The Bank Secrecy Act (BSA) of 1970 is a U.S. law targeted to fight money laundering – the illicit practice of making illegally obtained monies appear “clean” by filtering said funds through a series of transactions designed to give the appearance that the monies came from legitimate activities. In the decades since, the BSA has been bolstered and enforced by the implementation and oversight of better defined and ever-evolving anti-money laundering initiatives and programs.
By 1987, regulators were examining financial institutions’ Anti-Money Laundering compliance programs for proper and effective implementation. After September 11, 2001, the BSA was amended to incorporate provisions from Title III of the USA Patriot Act. The BSA laws originally required businesses to keep records and file amendments primarily used by law enforcement agencies to detect and deter money laundering, both domestic and abroad. After the Patriot Act revisions, however, the laws expanded to include monies given to fund terrorism.
The actual threat of money laundering is made up of three basic tenets—placement, layering and integration. The process of successfully inserting “dirty” money into the financial system without detection is known as placement. This can be accomplished in a number of ways including the division of large sums into smaller, less conspicuous amounts as well as depositing the refund from a cancelled insurance policy or purchasing multiple cashier’s checks or money orders from one financial institution to deposit into others.
Once the money enters the financial system undetected, layering moves it through complex transactions which vary and confuse the paper trail. Money wiring is often used to quickly convolute the transaction path. Moved money must appear “clean,” and integration achieves this through means such as investment securities, foreign trusts, and the purchase then resale of real estate.
In order to combat money laundering, every organization must have an AML Compliance Program in place. While this program is customized to each organization, it must include the four original pillars established by the FinCEN as well as the fifth more recently added pillar.
The Five Pillars of AML Compliance Programs Mandated by the US Financial Crimes Enforcement Network
- Compliance Officer
- Internal Policies, Procedures and Controls
- Ongoing Training of Employees
- Independent Review for Compliance
- Customer Due Diligence
The designation of a compliance officer provides oversight and management of the AML program. A proper compliance officer is equipped with the knowledge to hold the company accountable to up-to-date standards and regulations. While this designee may fill other roles in the company, regulators expect assigned compliance officers to commit significant time to compliance. That length of time is dependent on the organization’s size and operation structure.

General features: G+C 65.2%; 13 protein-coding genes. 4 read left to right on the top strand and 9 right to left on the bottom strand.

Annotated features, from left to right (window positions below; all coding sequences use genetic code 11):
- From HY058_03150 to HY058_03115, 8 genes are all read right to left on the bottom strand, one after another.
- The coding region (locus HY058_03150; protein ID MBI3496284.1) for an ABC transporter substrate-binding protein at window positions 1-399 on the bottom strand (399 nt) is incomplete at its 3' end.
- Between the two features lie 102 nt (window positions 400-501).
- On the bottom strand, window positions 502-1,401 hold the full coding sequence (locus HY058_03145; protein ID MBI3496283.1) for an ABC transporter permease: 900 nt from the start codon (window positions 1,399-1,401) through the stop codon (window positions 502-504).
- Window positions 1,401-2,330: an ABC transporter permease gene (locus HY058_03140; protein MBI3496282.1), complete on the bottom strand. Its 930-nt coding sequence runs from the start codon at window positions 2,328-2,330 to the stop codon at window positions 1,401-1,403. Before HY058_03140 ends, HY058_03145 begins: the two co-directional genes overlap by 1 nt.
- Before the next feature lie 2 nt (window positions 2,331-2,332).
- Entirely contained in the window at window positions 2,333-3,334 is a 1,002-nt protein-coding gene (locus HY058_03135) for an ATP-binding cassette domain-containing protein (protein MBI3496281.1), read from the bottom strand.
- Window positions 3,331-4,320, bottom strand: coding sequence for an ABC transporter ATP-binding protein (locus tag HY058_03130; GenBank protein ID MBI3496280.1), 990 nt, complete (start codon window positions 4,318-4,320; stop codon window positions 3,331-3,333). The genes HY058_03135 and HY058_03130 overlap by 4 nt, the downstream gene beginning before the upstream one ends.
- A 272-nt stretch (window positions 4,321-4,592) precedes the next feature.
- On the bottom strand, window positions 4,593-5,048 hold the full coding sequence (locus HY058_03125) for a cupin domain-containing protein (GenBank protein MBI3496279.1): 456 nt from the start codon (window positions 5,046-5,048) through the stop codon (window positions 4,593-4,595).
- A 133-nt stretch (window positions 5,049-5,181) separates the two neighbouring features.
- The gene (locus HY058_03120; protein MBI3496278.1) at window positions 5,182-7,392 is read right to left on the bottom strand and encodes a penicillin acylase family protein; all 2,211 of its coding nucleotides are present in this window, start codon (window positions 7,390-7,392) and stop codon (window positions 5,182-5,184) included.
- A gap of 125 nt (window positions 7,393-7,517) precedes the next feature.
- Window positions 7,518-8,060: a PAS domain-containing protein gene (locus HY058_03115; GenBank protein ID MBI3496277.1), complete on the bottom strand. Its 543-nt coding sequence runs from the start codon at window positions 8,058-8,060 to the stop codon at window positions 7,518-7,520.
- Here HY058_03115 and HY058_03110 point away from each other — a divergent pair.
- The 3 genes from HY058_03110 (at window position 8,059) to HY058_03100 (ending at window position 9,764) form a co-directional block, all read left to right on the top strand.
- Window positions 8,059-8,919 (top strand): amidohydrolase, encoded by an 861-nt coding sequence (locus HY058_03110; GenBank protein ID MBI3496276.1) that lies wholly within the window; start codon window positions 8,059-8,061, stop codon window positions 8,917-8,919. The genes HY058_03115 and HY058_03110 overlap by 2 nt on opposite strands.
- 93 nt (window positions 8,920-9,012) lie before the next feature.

Implementing internal controls requires established, well-defined policies and procedures within the organization. An institution’s risk profile will dictate the depth and scope of its policies and procedures, but a standard and acceptable system of internal controls would include clearly defined roles and responsibilities for each area of the financial institution.
Consistent, scheduled employee training should focus on the institution’s AML program and each employee’s role within the construct. Customized training for unique roles is necessary to appropriately address individual needs, while a core training should be available to every employee throughout the institution. As the industry and AML regulations change and evolve, so too should training programs. Regular review and revision of curriculum promotes knowledgeable, compliant teams and initiatives.
Independent or third-party review of an institution’s AML Compliance Program provides an objective analysis of the program and assures the program is operating effectively and in alignment with its purpose. Internal controls, trainings and policies must all be reviewed for compliance with current regulations, and record keeping should be analyzed for accuracy and inclusion of important compliance aspects.
Added much later to round out the institution’s internal workings, customer due diligence broadens oversight and develops a risk profile specific to the customer journey. By continuously monitoring transactions on a risk basis and maintaining refreshed customer information, customer due diligence centers on regulation. While this requires further oversight on the part of the company, this fifth pillar was designed to lay the groundwork for oversight and detection of inconsistency within the customer life cycle. At a real, and functional level, Rich Ehrenreich, an AML attorney who specializes in international AML law adds this, “An effective AML/BSA compliance system isn’t just required by law, it’s smart business. Consumers are becoming more socially responsible with their everyday choices, from clothing purchases, to brands they admire (or don’t), to where they bank. An effective compliance system may not attract new customers, but an ineffective system can result in hefty regulatory fines, disruption to services, and the kind of negative publicity that can drive away customers and sink a financial institution. That’s why it’s smart business for companies to invest in their compliance infrastructure – people, systems, cybersecurity, education, and independent oversight.”
As financial systems have evolved with technology, the need for cybersecurity components and frequent review threaten to upend AML programs. Compliance-based systems can lose sight of new and looming threats, and FinCEN continues to call members of the global financial community to monitor and evaluate for necessary change and improvement.